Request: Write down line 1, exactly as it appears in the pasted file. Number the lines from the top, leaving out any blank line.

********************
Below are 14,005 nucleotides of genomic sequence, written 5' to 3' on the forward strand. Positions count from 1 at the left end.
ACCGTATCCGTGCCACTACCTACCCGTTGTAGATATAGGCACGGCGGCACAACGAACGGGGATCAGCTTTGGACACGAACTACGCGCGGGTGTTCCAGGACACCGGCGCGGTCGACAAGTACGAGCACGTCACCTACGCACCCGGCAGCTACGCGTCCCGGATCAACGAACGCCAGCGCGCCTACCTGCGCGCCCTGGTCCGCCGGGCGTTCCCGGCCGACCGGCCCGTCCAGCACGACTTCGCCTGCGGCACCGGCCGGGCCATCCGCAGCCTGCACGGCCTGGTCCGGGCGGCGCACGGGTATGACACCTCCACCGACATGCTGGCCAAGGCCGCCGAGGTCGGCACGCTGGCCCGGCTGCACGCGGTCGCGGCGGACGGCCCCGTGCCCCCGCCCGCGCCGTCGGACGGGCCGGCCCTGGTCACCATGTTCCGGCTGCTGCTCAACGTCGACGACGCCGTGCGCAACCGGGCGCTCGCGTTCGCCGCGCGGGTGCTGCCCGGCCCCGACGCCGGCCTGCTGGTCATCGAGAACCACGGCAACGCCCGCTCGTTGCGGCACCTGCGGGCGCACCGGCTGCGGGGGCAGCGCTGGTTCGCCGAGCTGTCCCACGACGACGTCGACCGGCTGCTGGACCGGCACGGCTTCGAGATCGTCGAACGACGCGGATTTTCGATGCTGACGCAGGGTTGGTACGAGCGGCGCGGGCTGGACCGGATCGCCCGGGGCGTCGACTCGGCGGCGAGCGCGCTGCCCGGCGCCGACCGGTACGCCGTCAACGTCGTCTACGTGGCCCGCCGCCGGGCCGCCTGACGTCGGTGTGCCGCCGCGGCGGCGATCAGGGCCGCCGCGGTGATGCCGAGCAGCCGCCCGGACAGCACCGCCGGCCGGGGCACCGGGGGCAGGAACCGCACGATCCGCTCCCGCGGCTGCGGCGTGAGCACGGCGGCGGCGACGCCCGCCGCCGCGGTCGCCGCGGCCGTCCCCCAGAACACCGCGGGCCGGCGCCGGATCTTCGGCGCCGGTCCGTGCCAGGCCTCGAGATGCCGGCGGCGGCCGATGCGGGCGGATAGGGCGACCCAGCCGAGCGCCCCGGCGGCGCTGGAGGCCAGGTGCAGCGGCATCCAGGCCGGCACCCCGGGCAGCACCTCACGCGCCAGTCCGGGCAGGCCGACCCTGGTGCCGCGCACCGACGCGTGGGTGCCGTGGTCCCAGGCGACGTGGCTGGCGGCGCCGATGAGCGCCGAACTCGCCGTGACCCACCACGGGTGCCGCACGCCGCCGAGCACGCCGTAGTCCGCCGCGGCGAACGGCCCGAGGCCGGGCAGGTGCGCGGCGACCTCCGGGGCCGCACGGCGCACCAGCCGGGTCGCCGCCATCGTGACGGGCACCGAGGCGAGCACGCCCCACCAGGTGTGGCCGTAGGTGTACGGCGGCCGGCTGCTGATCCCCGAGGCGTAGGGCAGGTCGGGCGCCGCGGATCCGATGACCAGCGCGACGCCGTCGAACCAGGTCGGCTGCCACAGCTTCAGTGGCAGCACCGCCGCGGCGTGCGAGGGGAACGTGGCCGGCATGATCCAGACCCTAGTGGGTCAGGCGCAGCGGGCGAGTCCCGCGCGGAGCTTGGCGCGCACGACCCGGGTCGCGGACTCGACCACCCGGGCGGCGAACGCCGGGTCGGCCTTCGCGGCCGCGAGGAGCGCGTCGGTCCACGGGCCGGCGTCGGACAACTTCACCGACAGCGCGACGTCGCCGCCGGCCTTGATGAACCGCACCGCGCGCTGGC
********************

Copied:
Below are 14,005 nucleotides of genomic sequence, written 5' to 3' on the forward strand. Positions count from 1 at the left end.